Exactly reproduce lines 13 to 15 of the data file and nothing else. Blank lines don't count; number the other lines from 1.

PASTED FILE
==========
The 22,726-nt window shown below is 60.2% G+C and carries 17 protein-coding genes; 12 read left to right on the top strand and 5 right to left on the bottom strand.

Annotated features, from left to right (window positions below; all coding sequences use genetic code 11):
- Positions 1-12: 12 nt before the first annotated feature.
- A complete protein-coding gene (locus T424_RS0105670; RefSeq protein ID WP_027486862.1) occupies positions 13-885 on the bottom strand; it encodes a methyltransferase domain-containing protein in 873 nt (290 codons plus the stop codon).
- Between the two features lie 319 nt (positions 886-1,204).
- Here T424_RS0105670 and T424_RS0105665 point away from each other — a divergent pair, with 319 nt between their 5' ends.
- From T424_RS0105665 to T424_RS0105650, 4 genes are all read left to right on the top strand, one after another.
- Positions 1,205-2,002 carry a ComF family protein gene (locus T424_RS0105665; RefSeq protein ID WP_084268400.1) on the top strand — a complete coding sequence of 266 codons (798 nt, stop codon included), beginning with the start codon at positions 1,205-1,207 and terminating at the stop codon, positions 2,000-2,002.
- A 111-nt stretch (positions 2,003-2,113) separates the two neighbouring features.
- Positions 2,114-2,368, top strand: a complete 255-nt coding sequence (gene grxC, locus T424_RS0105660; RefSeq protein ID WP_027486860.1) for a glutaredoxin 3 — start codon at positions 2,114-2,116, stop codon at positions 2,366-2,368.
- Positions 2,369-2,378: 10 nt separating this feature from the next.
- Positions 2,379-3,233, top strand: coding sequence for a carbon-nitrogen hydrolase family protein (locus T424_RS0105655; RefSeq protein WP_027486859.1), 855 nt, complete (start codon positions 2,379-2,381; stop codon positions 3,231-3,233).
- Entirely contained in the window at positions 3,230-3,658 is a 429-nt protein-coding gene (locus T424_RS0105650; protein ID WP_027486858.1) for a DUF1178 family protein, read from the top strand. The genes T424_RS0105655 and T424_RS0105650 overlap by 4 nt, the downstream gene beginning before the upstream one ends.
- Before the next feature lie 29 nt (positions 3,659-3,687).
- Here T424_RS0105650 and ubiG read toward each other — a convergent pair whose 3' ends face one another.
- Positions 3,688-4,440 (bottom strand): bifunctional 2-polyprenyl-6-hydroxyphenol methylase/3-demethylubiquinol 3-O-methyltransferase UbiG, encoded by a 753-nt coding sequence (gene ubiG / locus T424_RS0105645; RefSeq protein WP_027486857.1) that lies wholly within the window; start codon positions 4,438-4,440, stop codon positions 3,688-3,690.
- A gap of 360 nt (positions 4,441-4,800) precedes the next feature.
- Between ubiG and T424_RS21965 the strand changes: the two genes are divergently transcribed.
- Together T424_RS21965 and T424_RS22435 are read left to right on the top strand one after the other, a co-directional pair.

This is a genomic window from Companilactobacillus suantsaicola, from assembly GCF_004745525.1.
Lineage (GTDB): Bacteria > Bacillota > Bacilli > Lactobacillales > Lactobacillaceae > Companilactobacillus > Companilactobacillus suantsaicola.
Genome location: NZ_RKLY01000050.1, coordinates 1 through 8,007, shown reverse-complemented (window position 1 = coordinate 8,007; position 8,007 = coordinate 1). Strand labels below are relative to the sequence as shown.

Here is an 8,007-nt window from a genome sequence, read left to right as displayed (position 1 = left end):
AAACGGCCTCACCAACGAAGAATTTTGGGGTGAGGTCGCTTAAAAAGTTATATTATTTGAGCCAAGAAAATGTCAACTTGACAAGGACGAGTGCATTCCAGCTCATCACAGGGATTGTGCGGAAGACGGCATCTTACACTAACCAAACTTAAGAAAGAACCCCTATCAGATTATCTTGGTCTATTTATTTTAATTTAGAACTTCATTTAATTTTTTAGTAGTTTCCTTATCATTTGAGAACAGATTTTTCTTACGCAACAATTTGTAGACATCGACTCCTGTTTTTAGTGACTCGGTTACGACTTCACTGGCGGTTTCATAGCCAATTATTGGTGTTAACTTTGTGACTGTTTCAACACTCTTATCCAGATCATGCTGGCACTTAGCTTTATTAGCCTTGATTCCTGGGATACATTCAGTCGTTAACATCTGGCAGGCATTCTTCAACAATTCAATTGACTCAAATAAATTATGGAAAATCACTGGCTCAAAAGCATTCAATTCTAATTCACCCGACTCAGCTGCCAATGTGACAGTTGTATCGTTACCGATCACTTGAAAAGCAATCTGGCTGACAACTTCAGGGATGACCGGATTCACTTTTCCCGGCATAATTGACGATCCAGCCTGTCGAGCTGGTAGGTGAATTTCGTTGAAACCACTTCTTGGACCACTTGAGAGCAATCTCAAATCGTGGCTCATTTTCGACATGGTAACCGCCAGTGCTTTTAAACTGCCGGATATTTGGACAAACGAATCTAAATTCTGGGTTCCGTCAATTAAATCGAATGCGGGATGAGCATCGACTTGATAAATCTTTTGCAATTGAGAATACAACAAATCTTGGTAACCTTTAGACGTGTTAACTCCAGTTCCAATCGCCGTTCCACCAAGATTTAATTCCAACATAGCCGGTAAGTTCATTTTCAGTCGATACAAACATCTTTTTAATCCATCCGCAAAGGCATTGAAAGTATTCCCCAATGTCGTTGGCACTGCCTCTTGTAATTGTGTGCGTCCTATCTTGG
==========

- Entirely contained in the window at positions 3,230-3,658 is a 429-nt protein-coding gene (locus T424_RS0105650; protein ID WP_027486858.1) for a DUF1178 family protein, read from the top strand. The genes T424_RS0105655 and T424_RS0105650 overlap by 4 nt, the downstream gene beginning before the upstream one ends.
- Before the next feature lie 29 nt (positions 3,659-3,687).
- Here T424_RS0105650 and ubiG read toward each other — a convergent pair whose 3' ends face one another.